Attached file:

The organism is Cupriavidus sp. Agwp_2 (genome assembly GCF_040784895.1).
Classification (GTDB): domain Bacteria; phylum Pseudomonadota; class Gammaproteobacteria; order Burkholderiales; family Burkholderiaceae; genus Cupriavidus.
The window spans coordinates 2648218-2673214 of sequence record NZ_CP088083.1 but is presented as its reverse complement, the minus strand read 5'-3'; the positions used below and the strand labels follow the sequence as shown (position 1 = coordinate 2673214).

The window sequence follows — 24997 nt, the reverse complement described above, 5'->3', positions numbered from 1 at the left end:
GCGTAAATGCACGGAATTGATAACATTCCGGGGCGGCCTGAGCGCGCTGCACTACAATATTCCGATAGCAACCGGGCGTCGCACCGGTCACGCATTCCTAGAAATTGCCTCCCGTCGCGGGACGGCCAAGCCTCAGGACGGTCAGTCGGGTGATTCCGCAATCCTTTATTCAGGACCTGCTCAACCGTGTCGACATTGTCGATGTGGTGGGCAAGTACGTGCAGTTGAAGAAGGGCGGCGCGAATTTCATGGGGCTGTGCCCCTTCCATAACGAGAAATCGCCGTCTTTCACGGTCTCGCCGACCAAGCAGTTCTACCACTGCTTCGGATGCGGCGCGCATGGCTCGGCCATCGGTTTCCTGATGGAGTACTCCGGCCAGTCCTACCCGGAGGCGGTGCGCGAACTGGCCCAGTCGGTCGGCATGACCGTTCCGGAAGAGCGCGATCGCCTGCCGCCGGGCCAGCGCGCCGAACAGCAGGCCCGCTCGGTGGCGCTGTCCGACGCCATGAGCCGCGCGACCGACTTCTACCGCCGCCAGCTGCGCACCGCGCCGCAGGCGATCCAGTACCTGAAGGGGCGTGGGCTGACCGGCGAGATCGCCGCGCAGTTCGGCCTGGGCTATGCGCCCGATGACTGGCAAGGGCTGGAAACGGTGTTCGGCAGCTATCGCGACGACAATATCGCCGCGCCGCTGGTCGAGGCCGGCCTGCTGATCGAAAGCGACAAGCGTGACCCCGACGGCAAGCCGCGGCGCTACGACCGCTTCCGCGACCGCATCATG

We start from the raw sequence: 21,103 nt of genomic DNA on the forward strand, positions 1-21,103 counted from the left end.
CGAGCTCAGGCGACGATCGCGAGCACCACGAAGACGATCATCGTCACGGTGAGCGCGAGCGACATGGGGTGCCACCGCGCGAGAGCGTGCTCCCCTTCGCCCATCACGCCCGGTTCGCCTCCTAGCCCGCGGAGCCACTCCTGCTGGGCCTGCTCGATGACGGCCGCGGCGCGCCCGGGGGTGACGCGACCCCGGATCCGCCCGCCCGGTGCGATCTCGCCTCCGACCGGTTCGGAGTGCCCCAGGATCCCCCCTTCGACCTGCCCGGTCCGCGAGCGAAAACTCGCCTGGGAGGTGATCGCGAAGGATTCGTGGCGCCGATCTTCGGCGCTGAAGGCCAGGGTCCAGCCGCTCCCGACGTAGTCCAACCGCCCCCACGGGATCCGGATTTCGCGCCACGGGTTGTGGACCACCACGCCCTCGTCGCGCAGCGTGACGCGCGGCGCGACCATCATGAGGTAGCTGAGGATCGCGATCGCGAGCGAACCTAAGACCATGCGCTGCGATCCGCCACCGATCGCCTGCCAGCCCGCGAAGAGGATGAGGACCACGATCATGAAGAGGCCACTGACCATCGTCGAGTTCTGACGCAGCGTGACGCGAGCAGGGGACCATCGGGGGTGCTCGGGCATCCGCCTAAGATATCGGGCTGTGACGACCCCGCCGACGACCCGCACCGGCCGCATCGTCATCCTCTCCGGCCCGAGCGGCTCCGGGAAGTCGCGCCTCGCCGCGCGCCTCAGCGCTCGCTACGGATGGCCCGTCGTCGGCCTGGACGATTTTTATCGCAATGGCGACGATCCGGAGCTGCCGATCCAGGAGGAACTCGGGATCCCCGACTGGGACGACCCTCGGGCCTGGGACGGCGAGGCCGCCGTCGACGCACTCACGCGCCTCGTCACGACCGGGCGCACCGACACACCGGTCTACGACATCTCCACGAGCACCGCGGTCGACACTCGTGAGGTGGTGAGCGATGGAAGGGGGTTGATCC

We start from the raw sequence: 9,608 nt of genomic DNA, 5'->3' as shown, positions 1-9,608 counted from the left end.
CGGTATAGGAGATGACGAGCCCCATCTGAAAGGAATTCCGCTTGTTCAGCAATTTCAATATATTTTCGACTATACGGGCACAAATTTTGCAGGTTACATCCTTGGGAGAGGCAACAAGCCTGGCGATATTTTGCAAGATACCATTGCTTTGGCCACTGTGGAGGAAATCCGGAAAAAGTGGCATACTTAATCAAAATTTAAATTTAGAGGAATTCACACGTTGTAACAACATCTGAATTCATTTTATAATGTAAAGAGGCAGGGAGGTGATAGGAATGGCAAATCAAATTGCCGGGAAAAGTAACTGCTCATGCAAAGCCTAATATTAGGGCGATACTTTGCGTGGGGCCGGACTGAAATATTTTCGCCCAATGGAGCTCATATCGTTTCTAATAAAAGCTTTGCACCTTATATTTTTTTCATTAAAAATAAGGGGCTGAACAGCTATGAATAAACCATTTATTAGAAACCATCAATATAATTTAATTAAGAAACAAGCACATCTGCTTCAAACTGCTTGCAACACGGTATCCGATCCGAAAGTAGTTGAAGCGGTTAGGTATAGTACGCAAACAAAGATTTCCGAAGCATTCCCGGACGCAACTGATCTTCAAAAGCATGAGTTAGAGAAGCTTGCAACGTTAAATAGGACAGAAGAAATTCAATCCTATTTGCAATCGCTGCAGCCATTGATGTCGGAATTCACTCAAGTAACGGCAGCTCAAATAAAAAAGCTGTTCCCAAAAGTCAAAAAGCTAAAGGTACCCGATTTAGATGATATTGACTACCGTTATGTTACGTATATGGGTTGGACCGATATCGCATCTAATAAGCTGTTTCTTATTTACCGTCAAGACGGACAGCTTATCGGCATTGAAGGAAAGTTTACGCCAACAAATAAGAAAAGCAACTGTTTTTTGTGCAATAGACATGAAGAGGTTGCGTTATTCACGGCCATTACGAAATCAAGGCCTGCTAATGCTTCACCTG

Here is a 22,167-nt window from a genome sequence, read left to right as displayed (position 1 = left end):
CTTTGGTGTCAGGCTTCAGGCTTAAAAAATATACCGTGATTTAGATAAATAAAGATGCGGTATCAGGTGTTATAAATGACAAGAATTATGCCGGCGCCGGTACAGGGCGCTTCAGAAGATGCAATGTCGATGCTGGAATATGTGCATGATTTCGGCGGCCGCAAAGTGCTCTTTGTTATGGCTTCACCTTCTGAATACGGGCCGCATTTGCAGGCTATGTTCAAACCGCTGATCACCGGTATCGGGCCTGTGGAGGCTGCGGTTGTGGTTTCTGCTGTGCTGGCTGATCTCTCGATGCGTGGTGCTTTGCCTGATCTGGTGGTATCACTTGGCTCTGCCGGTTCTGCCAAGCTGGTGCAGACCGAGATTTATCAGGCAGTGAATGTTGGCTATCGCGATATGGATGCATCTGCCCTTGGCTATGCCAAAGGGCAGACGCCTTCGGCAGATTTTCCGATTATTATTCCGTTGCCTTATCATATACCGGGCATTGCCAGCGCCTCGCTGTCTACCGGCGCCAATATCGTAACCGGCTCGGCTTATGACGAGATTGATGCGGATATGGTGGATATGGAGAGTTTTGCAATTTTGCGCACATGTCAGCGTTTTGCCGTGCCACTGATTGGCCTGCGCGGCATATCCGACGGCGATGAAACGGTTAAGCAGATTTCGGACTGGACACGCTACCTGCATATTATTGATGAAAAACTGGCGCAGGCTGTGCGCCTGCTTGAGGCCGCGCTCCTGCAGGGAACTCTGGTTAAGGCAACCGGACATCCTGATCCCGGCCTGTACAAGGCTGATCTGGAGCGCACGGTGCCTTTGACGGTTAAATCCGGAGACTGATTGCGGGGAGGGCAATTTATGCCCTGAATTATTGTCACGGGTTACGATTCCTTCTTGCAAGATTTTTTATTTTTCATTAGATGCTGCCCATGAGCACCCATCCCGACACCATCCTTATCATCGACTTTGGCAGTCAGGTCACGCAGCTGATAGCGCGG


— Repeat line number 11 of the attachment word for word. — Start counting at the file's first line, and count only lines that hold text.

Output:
CTTTGGTGTCAGGCTTCAGGCTTAAAAAATATACCGTGATTTAGATAAATAAAGATGCGGTATCAGGTGTTATAAATGACAAGAATTATGCCGGCGCCGGTACAGGGCGCTTCAGAAGATGCAATGTCGATGCTGGAATATGTGCATGATTTCGGCGGCCGCAAAGTGCTCTTTGTTATGGCTTCACCTTCTGAATACGGGCCGCATTTGCAGGCTATGTTCAAACCGCTGATCACCGGTATCGGGCCTGTGGAGGCTGCGGTTGTGGTTTCTGCTGTGCTGGCTGATCTCTCGATGCGTGGTGCTTTGCCTGATCTGGTGGTATCACTTGGCTCTGCCGGTTCTGCCAAGCTGGTGCAGACCGAGATTTATCAGGCAGTGAATGTTGGCTATCGCGATATGGATGCATCTGCCCTTGGCTATGCCAAAGGGCAGACGCCTTCGGCAGATTTTCCGATTATTATTCCGTTGCCTTATCATATACCGGGCATTGCCAGCGCCTCGCTGTCTACCGGCGCCAATATCGTAACCGGCTCGGCTTATGACGAGATTGATGCGGATATGGTGGATATGGAGAGTTTTGCAATTTTGCGCACATGTCAGCGTTTTGCCGTGCCACTGATTGGCCTGCGCGGCATATCCGACGGCGATGAAACGGTTAAGCAGATTTCGGACTGGACACGCTACCTGCATATTATTGATGAAAAACTGGCGCAGGCTGTGCGCCTGCTTGAGGCCGCGCTCCTGCAGGGAACTCTGGTTAAGGCAACCGGACATCCTGATCCCGGCCTGTACAAGGCTGATCTGGAGCGCACGGTGCCTTTGACGGTTAAATCCGGAGACTGATTGCGGGGAGGGCAATTTATGCCCTGAATTATTGTCACGGGTTACGATTCCTTCTTGCAAGATTTTTTATTTTTCATTAGATGCTGCCCATGAGCACCCATCCCGACACCATCCTTATCATCGACTTTGGCAGTCAGGTCACGCAGCTGATAGCGCGG